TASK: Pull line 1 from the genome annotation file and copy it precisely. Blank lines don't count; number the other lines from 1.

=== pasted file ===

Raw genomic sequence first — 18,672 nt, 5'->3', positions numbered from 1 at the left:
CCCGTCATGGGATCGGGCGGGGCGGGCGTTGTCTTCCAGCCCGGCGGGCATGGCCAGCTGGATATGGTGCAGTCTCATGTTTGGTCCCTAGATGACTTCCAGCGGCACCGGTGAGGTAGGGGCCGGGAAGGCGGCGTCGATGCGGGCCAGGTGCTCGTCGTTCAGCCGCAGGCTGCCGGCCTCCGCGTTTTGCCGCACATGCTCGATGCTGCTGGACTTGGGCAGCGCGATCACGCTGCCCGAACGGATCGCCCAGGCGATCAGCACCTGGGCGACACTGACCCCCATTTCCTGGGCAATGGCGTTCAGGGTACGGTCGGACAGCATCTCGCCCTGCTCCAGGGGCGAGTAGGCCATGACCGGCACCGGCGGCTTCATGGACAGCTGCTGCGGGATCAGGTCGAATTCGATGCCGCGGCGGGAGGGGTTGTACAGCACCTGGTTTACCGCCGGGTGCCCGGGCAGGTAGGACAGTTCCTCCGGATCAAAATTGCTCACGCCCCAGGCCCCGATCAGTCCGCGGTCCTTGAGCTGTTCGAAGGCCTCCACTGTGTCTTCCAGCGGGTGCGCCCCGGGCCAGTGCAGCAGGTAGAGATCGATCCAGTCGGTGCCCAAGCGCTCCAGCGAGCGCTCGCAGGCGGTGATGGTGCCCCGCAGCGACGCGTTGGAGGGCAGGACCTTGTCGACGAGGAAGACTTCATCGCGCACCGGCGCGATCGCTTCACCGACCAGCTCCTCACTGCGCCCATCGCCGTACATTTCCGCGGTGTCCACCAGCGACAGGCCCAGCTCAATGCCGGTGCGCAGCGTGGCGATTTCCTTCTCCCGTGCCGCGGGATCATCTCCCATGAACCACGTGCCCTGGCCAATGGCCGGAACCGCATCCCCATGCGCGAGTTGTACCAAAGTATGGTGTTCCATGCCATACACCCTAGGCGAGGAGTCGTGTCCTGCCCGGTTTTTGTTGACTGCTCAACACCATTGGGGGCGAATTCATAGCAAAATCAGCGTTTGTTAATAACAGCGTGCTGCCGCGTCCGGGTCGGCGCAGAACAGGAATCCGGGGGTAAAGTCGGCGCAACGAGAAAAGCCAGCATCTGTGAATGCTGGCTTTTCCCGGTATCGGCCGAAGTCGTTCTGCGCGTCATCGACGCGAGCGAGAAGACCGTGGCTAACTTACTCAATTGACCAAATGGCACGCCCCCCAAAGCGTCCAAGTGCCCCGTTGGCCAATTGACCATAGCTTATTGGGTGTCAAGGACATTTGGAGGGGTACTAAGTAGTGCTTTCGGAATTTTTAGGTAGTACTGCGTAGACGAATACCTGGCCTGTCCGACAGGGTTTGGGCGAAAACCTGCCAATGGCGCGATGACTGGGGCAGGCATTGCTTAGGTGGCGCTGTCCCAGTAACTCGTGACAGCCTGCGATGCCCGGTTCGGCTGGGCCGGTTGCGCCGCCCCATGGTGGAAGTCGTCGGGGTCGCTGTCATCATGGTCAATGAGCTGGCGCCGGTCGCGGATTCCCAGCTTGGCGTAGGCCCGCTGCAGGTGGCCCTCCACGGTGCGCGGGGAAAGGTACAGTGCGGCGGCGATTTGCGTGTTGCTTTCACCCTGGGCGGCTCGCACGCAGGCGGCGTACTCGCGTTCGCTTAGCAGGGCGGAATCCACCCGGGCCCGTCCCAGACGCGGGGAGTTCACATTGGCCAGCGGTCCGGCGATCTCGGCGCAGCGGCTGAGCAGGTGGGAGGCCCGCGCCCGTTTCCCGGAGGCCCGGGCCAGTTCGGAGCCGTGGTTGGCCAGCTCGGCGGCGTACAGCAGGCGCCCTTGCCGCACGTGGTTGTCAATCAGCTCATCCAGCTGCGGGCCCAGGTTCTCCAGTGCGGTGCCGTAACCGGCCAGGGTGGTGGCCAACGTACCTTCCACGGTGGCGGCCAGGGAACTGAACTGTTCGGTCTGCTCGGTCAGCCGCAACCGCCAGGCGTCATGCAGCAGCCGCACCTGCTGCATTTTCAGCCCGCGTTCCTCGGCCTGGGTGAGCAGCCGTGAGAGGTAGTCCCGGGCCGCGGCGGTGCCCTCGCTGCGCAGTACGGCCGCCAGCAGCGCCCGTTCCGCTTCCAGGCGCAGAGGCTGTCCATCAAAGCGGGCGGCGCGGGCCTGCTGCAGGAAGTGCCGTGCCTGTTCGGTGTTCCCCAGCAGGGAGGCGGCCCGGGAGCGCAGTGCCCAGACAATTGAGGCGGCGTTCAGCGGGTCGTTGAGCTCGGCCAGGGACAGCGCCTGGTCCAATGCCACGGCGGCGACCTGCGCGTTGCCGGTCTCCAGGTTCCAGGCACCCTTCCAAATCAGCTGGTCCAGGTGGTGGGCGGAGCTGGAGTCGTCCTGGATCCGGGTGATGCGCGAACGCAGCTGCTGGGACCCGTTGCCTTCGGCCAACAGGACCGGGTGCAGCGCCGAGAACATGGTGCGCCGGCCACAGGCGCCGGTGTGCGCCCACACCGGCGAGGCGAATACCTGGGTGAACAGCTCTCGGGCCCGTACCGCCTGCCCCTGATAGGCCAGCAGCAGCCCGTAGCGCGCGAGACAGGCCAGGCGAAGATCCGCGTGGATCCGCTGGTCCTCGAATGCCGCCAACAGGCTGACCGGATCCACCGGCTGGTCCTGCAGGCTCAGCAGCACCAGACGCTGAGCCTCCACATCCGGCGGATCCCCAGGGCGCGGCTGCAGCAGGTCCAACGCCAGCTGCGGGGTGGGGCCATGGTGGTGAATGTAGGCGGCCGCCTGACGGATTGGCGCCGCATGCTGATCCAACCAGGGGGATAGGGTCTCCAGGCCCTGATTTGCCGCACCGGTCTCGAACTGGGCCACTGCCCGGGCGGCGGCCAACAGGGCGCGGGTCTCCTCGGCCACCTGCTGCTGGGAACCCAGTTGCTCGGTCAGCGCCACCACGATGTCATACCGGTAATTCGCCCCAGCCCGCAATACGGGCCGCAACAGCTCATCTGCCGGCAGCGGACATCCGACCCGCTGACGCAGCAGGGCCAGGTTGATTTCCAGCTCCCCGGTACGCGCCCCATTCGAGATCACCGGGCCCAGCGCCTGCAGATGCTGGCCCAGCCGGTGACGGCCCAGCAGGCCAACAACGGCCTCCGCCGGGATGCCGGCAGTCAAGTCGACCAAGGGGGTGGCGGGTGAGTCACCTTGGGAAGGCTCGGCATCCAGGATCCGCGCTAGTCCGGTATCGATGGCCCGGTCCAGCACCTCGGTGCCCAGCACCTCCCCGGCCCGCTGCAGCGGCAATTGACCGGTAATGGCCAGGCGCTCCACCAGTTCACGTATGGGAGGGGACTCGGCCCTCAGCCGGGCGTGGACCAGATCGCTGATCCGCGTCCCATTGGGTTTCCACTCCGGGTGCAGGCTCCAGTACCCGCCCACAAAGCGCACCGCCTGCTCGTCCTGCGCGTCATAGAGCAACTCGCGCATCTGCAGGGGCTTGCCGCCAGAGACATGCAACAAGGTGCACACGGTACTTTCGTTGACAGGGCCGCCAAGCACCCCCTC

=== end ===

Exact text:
Raw genomic sequence first — 18,672 nt, 5'->3', positions numbered from 1 at the left: